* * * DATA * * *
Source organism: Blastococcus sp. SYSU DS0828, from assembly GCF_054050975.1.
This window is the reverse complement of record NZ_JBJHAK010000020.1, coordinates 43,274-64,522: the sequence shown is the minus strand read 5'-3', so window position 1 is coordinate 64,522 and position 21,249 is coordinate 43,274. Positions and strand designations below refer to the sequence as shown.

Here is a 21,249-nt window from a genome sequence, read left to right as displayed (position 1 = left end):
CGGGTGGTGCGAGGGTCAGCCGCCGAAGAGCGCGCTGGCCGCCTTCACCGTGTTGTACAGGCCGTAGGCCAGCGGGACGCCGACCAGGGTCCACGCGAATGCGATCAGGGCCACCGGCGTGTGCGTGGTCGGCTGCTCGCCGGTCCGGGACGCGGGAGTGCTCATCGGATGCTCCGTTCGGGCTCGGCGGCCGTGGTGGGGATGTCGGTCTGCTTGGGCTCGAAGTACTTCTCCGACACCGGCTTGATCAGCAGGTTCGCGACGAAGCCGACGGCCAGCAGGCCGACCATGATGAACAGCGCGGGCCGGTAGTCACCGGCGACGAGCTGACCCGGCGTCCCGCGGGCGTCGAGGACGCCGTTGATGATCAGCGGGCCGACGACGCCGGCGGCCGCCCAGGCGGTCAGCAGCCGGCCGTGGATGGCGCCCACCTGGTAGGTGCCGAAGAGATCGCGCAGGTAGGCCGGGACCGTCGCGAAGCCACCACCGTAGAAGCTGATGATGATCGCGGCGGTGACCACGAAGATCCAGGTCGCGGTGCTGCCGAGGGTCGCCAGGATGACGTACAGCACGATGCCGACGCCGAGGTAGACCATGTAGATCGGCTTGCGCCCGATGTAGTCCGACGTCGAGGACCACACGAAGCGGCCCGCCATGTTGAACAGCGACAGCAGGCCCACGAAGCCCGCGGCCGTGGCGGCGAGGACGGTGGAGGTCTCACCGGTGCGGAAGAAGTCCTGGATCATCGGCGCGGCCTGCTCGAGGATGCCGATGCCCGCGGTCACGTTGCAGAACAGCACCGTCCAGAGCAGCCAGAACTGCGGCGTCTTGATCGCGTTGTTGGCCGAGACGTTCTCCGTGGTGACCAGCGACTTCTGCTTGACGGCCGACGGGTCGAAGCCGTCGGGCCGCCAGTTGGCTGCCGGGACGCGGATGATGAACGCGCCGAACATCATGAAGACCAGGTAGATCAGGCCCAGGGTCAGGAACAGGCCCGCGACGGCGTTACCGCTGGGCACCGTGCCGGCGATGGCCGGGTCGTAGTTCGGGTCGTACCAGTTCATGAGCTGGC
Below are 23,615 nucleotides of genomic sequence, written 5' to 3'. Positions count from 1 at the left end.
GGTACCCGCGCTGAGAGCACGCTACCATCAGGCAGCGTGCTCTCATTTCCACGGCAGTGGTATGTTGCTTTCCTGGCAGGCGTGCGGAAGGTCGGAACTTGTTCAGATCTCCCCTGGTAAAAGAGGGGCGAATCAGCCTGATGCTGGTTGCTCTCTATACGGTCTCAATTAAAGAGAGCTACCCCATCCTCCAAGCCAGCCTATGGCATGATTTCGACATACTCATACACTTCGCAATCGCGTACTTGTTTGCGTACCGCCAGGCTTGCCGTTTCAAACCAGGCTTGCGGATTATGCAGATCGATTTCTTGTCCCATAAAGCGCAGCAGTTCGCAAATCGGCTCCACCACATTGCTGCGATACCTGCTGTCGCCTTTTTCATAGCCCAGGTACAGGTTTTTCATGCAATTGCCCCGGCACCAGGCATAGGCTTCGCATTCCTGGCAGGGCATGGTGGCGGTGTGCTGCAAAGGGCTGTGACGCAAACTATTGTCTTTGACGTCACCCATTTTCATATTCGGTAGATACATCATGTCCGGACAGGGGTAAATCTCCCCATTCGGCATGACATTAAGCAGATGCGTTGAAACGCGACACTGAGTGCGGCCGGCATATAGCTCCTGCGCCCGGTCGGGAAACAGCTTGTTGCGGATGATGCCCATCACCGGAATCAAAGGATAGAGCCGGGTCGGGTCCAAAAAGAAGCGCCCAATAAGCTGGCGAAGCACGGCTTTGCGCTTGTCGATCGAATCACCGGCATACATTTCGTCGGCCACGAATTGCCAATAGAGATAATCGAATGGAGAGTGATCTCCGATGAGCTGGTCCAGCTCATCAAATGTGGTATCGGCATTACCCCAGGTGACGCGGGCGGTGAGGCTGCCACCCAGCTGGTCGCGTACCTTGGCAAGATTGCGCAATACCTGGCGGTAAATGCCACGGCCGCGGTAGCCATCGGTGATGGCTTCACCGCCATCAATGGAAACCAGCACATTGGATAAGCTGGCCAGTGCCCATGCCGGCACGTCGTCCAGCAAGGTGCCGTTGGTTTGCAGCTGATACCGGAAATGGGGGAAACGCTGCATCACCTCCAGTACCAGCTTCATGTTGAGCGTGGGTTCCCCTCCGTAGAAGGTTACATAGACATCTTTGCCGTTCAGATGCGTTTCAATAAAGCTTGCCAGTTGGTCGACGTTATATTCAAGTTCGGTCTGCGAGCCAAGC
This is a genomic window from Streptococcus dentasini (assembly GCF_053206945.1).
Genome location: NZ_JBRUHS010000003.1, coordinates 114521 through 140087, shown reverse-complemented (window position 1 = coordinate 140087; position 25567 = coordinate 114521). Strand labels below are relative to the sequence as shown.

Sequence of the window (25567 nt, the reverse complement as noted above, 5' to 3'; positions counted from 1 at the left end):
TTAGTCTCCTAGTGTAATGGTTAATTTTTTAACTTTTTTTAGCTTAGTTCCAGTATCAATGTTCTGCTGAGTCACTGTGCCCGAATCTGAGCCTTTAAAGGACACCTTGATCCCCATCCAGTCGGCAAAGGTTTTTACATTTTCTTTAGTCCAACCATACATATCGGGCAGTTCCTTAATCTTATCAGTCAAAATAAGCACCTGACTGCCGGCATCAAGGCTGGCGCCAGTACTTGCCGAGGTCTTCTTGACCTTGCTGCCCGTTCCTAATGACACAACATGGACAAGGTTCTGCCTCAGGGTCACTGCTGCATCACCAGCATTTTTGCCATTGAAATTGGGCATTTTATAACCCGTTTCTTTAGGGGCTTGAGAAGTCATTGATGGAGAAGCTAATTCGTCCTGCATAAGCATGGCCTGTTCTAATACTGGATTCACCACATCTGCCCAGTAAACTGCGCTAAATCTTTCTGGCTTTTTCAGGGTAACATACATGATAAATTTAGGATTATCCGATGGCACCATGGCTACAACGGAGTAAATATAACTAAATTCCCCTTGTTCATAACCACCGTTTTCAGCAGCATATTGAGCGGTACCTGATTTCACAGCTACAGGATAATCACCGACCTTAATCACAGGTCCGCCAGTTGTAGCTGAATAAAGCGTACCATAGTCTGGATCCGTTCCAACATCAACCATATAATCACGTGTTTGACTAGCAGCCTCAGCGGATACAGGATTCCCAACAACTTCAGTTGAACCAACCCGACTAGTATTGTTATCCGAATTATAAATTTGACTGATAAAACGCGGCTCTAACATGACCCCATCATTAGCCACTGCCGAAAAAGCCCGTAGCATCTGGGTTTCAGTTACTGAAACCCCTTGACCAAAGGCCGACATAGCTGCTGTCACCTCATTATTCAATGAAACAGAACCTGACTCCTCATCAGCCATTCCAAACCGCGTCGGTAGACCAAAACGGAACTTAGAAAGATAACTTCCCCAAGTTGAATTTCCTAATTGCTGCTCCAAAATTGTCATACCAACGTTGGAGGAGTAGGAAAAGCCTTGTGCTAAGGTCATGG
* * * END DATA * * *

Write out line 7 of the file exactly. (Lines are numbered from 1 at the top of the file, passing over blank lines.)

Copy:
This is a genomic window from Streptococcus dentasini (assembly GCF_053206945.1).